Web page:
The second cosmological argument allegedly shows the existence of a current sustaining cause of the universe, but this does not imply that the universe began to exist.  It is conceivable that the universe has always existed and that the sustaining cause has always caused the universe to continue to exist. (Avoiding the issue of whether the universe began to exist was precisely the reason that Aquinas favored this second cosmological argument and rejected the cosmological argument that Geisler gives as his first argument for “God”).  If the universe has always existed, then there is no X that caused the universe to begin to exist, so the truth of the conclusion of the second cosmological argument is compatible with there being no “God”, in the sense of something that “caused the universe to begin to exist”.
 
Geisler’s third argument allegedly proves the existence of a designer of the universe.  A designer of the universe is not necessarily the cause of the existence of the universe. The universe could have always existed, and at some point an intelligent being organized the matter of the universe into something like its present form.  In that case, there would be a designer, but no creator and no cause of the universe coming into existence.  
 
A moral lawgiver need not be the cause of the existence of the universe.  So, proving the existence of a supreme moral lawgiver FAILS to prove that “God” exists, in the sense of proving the existence of something that caused the universe to come into being.
 
Geisler admits that the fifth argument, an ontological argument, “fails to show that God actually exists.”  (p.25)  It is clear that by “God” here he means the weak sense of the word “God” (not the “God” of the Bible). So, argument number five is also a failure.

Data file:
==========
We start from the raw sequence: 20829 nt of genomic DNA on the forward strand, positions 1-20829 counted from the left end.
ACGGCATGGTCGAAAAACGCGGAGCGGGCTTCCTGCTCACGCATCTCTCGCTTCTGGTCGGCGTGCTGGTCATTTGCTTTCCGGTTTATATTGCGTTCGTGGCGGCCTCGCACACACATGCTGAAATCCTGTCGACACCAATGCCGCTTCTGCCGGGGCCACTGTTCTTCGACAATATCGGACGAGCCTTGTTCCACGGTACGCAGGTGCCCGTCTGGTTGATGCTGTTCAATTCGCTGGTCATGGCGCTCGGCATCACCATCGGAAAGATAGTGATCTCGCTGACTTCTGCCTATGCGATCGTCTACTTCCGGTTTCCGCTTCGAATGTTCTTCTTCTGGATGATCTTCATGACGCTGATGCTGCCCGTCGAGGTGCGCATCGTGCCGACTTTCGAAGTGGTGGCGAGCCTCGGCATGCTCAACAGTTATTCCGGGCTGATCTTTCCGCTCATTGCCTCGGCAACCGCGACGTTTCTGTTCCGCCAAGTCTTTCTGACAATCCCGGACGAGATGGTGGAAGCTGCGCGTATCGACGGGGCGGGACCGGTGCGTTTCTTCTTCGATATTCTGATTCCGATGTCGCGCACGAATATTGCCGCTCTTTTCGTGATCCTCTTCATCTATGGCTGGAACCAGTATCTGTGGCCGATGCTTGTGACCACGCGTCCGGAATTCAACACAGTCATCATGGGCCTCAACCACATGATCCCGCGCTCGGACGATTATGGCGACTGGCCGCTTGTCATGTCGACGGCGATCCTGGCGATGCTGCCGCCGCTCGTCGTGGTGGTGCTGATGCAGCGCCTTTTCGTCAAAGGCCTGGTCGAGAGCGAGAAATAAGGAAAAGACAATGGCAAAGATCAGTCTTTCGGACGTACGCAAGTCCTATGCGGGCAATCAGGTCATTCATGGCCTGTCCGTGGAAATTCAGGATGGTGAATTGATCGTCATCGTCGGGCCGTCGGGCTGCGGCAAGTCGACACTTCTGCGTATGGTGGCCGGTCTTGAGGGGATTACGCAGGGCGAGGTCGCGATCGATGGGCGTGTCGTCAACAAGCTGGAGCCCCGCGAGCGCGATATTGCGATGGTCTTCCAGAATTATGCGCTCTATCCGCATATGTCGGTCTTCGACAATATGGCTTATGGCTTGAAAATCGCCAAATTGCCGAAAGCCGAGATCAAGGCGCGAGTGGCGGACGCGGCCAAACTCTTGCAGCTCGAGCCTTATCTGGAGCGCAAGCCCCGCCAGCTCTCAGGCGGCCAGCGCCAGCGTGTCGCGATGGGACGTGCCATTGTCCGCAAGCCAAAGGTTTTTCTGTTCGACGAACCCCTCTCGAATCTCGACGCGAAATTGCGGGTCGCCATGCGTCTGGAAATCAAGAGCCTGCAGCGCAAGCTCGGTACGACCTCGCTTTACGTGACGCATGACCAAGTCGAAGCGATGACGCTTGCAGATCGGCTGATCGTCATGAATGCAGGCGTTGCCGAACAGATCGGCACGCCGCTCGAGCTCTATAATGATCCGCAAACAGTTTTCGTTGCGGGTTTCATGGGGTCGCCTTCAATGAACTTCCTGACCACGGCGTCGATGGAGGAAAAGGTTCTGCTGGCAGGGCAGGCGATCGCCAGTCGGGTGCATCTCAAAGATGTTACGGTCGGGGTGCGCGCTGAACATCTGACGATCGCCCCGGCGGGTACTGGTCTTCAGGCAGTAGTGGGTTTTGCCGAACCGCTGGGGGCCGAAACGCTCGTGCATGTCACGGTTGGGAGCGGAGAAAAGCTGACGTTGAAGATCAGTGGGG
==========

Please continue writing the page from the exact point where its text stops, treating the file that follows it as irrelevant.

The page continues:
All of these failures of the five arguments to prove that “God exists” would have been evident from the start if Geisler had simply bothered to define the word “God” before presenting his five arguments, and if he had actually constructed clear arguments that ended with the conclusion that “God exists”.

bookmark_borderGeisler’s Five Ways

Norman Geisler is a Thomist.  His case for the existence of God is basically a simplified, clarified, and somewhat modified version of the case for God made by Thomas Aqinas in Summa Theologica.  Geisler borrows the basic logical structure of the case for God made by Aquinas, as well as some of the specific sub-arguments of Aquinas.
The standard view of Aquinas has it that Aquinas presents Five Ways or five arguments for the existence of God.  Geisler apparently accepts this standard view of Aquinas, and he is thus led to believe that his own case for God rests upon five arguments for the existence of God.
But the standard view of Aquinas is completely mistaken, and the Five Ways of Aquinas are NOT arguments for the existence of God.  Similarly, Geisler mischaracterizes his own case for God as including five arguments for the existence of God.  The truth of the matter, however, is that NONE of the five arguments presented by Geisler is an argument for the existence of God.  Geisler literally does not know what he is doing.
In order for an argument to BE an argument for the existence of God, the conclusion of the argument must be that “God exists” or that “There is a God”.  None of the five arguments presented by Geisler in his case for God ends with the conclusion that “God exists”, and none of the five arguments ends with the conclusion that “There is a God”.  Thus, it is very clear that NONE of the five arguments presented by Geisler in his case for God is an argument for the existence of God.